As you probably remember from science or statistics class, the bigger the sample size, the more accurate the survey results will be. For this reason, we can only reasonably expect that with more studies, we’ll learn more about what CBD is and is not good for. Currently, people are using CBD to treat a vast array of conditions. While there is plentiful evidence of CBD’s efficacy in treating some of these, such as anxiety, insomnia, arthritis, and certain neurological disorders, it is likely we will find CBD is not as useful for treating certain other conditions.
Benefits of CBD
Knowledge is power, and the more we know about CBD, the more effectively we can use it. We know so far that CBD’s influence on the endocannabinoid system and its anti-inflammatory, anticonvulsant, antioxidant, antiemetic, anxiolytic, antipsychotic, and anti-anxiety properties can positively impact a range of conditions. Studies so far confirm CBD can help treat ailments such as anxiety, schizophrenia, neuroinflammation, epilepsy, oxidative injury, vomiting, and nausea.
Many people have also reported success using CBD to treat ailments such as insomnia, depression, chronic pain, arthritis, diabetes, acne, fibromyalgia, heart disease, chronic pain, menstrual cramps, Crohn’s disease, Parkinson’s disease, and epilepsy. It can also help people with addiction and dependence disorders.
Speaking with The New York Times, James MacKillep, co-director of McMaster University’s Michael G. DeGroote Center for Medicinal Cannabis Research in Hamilton, Ontario, said “It’s promising in a lot of different therapeutic avenues because it’s relatively safe.”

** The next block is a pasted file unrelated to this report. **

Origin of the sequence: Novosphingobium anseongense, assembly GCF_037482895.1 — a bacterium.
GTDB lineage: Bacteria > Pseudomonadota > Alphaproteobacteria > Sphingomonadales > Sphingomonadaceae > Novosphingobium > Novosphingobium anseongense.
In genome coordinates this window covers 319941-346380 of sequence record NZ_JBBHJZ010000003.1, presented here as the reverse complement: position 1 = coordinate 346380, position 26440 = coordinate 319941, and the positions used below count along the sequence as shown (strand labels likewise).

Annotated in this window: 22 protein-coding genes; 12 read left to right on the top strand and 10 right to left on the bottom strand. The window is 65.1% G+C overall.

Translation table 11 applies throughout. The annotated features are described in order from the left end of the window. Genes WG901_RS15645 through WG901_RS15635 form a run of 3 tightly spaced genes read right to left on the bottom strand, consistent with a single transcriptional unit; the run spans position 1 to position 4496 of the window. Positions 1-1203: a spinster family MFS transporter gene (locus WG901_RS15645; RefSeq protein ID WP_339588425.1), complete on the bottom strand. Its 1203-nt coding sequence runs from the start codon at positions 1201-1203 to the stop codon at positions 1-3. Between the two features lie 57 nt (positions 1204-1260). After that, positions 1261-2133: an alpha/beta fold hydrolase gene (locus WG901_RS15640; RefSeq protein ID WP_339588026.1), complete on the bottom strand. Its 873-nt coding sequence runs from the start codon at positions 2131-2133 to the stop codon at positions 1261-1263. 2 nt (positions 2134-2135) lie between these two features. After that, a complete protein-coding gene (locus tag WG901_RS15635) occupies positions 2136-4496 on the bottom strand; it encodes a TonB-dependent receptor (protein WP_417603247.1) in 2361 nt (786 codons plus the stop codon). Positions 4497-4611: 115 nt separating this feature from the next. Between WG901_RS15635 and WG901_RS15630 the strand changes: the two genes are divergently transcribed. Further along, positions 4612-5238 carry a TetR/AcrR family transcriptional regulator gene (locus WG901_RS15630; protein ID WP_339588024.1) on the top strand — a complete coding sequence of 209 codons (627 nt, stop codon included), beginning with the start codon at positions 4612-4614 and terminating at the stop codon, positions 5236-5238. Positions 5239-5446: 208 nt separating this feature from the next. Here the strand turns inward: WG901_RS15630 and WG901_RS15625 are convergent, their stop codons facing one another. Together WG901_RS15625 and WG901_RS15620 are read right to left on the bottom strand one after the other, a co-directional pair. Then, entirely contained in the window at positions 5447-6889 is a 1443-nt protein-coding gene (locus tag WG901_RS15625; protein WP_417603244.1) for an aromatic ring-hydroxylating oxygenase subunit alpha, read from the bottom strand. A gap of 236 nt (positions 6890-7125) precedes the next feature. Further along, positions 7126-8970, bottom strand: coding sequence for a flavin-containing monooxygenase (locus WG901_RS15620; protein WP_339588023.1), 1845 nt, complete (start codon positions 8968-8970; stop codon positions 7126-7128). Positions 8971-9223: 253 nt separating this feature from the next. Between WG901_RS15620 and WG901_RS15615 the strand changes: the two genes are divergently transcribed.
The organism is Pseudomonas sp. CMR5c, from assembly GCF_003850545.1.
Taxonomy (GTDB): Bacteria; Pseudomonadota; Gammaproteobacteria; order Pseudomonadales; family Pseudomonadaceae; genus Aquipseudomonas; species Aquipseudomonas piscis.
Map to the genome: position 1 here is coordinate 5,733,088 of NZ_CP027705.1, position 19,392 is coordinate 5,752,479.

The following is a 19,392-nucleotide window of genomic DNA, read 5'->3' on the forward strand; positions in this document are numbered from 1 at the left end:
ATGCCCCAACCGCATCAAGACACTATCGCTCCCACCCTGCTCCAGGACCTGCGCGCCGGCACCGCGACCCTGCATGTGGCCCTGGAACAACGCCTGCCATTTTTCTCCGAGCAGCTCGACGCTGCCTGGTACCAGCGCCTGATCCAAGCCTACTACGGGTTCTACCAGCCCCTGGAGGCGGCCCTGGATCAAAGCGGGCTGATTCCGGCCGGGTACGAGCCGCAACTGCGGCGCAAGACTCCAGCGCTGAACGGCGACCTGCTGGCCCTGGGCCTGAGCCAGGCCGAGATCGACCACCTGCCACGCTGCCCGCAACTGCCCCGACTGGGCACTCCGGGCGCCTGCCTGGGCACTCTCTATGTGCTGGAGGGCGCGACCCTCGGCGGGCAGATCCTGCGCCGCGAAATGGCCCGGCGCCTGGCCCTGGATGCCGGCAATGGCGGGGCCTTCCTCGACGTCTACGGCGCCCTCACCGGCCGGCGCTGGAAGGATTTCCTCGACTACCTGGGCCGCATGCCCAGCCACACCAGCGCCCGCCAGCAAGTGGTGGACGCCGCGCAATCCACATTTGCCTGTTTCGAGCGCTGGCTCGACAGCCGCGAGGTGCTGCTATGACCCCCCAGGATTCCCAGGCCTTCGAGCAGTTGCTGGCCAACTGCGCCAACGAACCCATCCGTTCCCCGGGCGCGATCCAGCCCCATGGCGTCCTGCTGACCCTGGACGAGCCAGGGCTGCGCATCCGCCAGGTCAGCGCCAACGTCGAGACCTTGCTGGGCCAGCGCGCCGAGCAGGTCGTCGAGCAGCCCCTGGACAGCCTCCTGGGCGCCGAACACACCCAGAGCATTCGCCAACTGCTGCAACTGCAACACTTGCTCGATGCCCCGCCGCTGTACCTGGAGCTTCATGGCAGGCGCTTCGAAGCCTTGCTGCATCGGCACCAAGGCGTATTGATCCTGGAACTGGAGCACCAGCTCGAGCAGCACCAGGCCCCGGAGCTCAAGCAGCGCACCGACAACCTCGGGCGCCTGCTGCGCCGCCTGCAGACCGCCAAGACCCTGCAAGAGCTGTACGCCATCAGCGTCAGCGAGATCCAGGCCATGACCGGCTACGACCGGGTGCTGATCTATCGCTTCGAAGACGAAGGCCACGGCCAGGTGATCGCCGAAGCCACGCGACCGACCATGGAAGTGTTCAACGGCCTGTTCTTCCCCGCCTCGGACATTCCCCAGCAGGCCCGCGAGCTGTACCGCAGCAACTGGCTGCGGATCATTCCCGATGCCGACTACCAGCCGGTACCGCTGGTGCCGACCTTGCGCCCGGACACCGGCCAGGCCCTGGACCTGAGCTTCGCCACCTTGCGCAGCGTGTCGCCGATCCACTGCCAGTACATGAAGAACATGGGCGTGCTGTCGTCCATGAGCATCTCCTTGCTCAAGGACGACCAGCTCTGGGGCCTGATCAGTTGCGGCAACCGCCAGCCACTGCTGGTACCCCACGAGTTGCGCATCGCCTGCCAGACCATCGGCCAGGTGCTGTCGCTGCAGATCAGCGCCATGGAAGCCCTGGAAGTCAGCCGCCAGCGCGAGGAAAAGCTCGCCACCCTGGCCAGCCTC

Potential Side Effects
CBD, like any health supplement, carries some risk of side effects. But the likelihood of any serious adverse effects is minimal. Nonetheless, it’s always wise to consult with your doctor before making any changes to your diet or wellness regimen.
Writing for Harvard Health Publishing at Harvard Medical School, Dr. Peter Grinspoon, addressing the potential side effects of CBD, wrote, “Side effects of CBD include nausea, fatigue, and irritability. CBD oil can increase the level in your blood of the blood thinner coumadin, and it can raise levels of certain other medications in your blood by the exact same mechanism that grapefruit juice does. A significant safety concern with CBD is that it is primarily marketed and sold as a supplement, not a medication.”
The supplement vs. medication issue comes down to the aforementioned lack of clinical trials. The FDA doesn’t regulate the safety or purity of supplements, nor does it control or recommend dosage. For this reason, you’ll need to do some homework before buying a CBD product to ensure you’re getting what you’re paying for.
How to Find a Quality CBD Product
If you’re interested in trying CBD, consider asking friends or family members for recommendations. With thousands of people currently using CBD regularly, you more than likely have a few of them in your circle.
When shopping, look for a brand’s Certificate of Analysis, or COA. This third-party document signifies the CBD oil was tested for quality and purity, including levels of THC and CBD concentration and the presence of harmful contaminants like pesticides or heavy metals. Also, make sure the CBD oil manufacturer’s lab meets ISO 17025 standards, meaning it meets strict health and safety criteria. A company should also use a testing method validated by one of the three national standard-setting organizations: the Association of Official Agricultural Chemists, the American Herbal Pharmacopoeia, or the U.S. Pharmacopeia.
If a retailer cannot or will not provide the COA, avoid that supplier and product. Also, turn away from any brand or supplier that makes specific health claims, such as stating their product can treat a particular ailment. It’s illegal for a CBD company to make any therapeutic claims. If in doubt, ask. Any reputable retailer should be happy to discuss the contents of their products (with verification) and what type of product might best suit your needs.